[Sunday December 29, 2013] The Israeli military has fired a number of shells into southern Lebanon, after five Katyusha-style rockets were launched against Israel on Sunday, according to officials.Officials from both sides say that the two countries were struck in uninhabited areas, without causing any casualties or damage, the Ma’an News Agency has reported.
Two Katyusha-style rockets fired from Lebanon struck an open field west of Kyriat Shmona, according to Israeli military radio.
Israeli army spokesman Peter Lerner tweeted, later, that ‘5 rockets (were) launched this morning from #Lebanon, (causing) one confirmed explosion in #Israel’, with the military still searching for others.
Tension between the two countries has spiked along the border, since December 16, when Lebanese troops gunned down an Israeli soldier driving in the area, Ma’an went on to say.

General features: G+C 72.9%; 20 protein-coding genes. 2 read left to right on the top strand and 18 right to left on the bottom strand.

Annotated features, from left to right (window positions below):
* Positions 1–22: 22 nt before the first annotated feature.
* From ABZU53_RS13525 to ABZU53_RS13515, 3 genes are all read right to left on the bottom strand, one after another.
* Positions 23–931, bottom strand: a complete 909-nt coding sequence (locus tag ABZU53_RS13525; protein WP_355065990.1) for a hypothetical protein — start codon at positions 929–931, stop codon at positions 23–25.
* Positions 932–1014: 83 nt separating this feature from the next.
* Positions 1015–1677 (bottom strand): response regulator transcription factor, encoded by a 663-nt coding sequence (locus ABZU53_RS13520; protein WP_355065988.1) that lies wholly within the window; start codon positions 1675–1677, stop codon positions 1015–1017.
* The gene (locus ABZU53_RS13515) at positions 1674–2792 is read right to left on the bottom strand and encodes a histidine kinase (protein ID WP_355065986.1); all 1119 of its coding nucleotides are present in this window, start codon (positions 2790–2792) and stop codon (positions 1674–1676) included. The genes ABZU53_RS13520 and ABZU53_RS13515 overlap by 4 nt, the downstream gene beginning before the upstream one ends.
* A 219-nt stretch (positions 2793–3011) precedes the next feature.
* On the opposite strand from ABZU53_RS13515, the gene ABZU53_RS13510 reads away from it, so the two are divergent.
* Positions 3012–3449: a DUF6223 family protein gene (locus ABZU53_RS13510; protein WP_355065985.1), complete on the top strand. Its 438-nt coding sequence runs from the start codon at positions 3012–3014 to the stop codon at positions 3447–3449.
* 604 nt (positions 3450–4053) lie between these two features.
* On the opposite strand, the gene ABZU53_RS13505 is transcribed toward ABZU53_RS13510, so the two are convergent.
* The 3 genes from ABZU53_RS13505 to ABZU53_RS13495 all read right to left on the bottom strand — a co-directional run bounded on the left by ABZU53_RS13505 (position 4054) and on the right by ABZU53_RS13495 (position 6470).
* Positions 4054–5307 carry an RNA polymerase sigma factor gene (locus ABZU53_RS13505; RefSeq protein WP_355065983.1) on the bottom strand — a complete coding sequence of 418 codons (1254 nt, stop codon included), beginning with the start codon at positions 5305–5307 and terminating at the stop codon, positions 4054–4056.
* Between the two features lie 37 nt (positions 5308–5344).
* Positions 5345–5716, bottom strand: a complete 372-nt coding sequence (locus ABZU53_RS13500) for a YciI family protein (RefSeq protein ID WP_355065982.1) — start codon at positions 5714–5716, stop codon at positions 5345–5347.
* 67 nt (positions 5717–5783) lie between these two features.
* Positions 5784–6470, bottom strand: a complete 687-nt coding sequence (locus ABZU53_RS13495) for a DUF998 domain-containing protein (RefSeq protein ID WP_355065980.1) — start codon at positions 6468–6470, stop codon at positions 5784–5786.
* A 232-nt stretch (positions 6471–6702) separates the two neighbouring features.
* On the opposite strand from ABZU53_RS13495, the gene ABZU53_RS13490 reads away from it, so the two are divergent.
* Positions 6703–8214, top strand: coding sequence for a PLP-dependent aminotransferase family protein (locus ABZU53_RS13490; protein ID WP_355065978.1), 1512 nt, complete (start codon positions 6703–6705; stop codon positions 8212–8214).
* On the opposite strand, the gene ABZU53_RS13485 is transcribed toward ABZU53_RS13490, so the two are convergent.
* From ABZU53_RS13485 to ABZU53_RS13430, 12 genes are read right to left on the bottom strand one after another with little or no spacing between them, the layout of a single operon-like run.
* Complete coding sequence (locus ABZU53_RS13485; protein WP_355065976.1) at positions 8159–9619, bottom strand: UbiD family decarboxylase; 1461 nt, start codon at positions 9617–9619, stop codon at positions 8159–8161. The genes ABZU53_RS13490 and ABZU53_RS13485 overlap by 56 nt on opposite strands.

The United Nations monitoring force (UNIFIL) has confirmed the exchange of fire, adding that it had contacted both sides, urging them to ‘exercise maximum restraint.’
UNIFIL chief Paolo Serra stated, ‘This is a very serious incident … and is clearly directed at undermining stability in the area … UNIFIL’s first imperative is to ensure that there is no further escalation of the situation.’
The Israeli-Lebanese border has been mostly quiet since the 2006 war with Shiite movement, Hezbollah. UN peacekeepers were deployed along the border, following the 34-day war, which killed some 1,200 people in Lebanon, mostly civilians, and 160 Israelis, mostly soldiers.
The last time a soldier was killed in the area was in August of 2010, when two Lebanese soldiers and a journalist died, there. Four Israeli soldiers were wounded by an explosion, some 400 yards inside Lebanese territory, during an attack claimed by Hezbollah.
Last week, Hezbollah said that one of its top leaders was killed near Beirut, blaming Israel for the murder. Israel denied the charges and warned against any retaliation.
Photo: UNIFIL vehicle in front of the Ras al-Naqura Lebanese-Israeli border checkpoint, in
southern Lebanon — December 16, 2013.